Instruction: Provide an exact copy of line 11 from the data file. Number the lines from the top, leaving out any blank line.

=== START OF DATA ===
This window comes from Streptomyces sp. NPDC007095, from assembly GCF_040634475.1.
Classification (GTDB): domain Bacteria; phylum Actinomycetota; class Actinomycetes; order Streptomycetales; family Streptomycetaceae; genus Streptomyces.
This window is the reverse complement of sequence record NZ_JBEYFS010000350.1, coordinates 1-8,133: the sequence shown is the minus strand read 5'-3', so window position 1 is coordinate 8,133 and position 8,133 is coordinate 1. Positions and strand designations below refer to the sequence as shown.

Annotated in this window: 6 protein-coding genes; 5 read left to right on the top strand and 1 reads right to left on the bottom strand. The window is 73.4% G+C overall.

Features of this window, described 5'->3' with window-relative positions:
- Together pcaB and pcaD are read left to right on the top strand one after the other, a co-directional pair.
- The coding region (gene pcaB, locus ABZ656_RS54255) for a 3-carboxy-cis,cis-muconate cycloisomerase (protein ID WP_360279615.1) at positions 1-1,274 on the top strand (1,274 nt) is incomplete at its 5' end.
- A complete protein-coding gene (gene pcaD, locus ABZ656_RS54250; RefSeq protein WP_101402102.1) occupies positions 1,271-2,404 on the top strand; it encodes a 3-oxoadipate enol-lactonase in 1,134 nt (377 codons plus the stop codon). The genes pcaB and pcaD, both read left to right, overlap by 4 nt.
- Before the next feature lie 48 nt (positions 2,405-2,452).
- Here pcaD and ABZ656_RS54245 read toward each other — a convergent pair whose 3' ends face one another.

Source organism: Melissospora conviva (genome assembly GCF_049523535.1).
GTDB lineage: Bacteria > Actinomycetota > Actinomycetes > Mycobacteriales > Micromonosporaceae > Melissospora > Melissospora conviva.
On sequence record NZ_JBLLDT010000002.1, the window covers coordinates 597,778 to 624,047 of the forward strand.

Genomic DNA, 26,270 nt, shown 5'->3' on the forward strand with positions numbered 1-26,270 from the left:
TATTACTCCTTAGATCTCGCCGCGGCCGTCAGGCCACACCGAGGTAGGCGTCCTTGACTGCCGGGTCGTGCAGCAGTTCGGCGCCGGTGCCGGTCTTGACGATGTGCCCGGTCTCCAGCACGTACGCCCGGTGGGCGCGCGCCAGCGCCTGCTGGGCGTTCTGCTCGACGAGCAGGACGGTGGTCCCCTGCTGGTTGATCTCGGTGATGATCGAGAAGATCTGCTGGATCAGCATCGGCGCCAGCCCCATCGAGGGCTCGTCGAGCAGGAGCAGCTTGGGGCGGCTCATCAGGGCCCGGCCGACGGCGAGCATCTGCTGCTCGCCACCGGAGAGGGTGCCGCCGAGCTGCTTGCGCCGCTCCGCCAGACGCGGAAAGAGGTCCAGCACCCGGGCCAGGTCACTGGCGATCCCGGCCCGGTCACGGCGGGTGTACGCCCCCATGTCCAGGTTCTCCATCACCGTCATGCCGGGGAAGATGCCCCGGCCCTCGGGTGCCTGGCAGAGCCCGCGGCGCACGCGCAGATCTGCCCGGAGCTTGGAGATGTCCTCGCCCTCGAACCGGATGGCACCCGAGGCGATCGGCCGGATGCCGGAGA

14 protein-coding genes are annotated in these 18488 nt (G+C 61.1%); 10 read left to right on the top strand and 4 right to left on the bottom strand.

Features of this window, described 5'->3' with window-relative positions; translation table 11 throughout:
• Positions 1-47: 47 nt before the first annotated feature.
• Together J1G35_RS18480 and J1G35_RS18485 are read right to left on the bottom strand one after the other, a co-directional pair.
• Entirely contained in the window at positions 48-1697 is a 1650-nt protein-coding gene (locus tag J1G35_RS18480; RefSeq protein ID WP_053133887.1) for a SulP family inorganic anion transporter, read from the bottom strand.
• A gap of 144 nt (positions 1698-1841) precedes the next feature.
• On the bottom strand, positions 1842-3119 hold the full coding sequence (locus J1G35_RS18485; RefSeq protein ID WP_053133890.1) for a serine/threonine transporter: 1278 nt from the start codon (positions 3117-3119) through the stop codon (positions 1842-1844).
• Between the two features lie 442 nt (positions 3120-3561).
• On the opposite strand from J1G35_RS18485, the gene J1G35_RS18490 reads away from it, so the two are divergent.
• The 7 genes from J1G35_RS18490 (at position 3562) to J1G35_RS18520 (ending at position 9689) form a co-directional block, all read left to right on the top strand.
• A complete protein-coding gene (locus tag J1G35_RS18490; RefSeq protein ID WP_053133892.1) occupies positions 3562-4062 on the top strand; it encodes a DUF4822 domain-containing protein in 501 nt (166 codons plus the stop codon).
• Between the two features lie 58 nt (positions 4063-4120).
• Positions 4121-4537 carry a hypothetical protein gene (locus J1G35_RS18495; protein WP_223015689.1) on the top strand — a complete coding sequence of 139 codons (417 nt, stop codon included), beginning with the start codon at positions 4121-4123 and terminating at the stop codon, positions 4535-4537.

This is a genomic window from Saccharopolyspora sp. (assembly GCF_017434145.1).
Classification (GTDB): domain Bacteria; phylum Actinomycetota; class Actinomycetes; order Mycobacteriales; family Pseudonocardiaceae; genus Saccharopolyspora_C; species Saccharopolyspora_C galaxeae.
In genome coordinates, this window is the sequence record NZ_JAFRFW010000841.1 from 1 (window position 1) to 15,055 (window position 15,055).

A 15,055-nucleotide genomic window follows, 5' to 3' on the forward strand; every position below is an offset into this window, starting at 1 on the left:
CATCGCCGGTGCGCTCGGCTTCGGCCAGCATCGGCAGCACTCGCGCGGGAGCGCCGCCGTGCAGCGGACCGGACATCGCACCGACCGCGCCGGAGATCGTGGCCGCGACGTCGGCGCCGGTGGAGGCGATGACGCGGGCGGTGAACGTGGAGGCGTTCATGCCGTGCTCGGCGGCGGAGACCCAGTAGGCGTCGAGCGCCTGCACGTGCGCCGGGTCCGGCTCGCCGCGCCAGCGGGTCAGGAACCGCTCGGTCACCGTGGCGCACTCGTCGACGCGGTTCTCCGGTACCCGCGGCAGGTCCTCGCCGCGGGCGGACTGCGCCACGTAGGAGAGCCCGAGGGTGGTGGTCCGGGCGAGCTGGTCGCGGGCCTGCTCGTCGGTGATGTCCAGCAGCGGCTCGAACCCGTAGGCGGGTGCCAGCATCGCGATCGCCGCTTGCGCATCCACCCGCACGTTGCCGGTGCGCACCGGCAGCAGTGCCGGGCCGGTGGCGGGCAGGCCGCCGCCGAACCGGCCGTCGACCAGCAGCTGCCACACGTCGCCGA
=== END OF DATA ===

Source organism: Melissospora conviva (genome assembly GCF_049523535.1).